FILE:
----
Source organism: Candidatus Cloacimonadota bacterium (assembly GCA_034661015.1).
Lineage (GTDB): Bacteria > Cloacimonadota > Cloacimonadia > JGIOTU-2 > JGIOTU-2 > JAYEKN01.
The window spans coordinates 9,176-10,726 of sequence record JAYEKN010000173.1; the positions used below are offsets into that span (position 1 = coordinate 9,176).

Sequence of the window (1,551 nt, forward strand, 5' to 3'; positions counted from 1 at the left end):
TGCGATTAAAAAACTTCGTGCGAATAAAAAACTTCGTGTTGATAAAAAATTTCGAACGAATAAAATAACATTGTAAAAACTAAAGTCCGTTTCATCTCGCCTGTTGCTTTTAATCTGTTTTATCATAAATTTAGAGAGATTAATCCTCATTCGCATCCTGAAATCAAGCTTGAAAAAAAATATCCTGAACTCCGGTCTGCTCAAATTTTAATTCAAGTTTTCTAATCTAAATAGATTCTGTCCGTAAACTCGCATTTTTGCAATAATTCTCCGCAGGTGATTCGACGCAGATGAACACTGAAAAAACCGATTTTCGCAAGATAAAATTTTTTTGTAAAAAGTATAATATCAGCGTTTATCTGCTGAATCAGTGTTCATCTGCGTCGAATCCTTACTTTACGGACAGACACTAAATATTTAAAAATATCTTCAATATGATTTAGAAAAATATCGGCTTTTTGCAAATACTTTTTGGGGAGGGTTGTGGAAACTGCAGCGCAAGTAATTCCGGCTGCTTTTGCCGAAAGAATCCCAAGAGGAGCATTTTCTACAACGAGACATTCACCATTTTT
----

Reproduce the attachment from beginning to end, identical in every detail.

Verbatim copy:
Source organism: Candidatus Cloacimonadota bacterium (assembly GCA_034661015.1).
Lineage (GTDB): Bacteria > Cloacimonadota > Cloacimonadia > JGIOTU-2 > JGIOTU-2 > JAYEKN01.
The window spans coordinates 9,176-10,726 of sequence record JAYEKN010000173.1; the positions used below are offsets into that span (position 1 = coordinate 9,176).

Sequence of the window (1,551 nt, forward strand, 5' to 3'; positions counted from 1 at the left end):
TGCGATTAAAAAACTTCGTGCGAATAAAAAACTTCGTGTTGATAAAAAATTTCGAACGAATAAAATAACATTGTAAAAACTAAAGTCCGTTTCATCTCGCCTGTTGCTTTTAATCTGTTTTATCATAAATTTAGAGAGATTAATCCTCATTCGCATCCTGAAATCAAGCTTGAAAAAAAATATCCTGAACTCCGGTCTGCTCAAATTTTAATTCAAGTTTTCTAATCTAAATAGATTCTGTCCGTAAACTCGCATTTTTGCAATAATTCTCCGCAGGTGATTCGACGCAGATGAACACTGAAAAAACCGATTTTCGCAAGATAAAATTTTTTTGTAAAAAGTATAATATCAGCGTTTATCTGCTGAATCAGTGTTCATCTGCGTCGAATCCTTACTTTACGGACAGACACTAAATATTTAAAAATATCTTCAATATGATTTAGAAAAATATCGGCTTTTTGCAAATACTTTTTGGGGAGGGTTGTGGAAACTGCAGCGCAAGTAATTCCGGCTGCTTTTGCCGAAAGAATCCCAAGAGGAGCATTTTCTACAACGAGACATTCACCATTTTT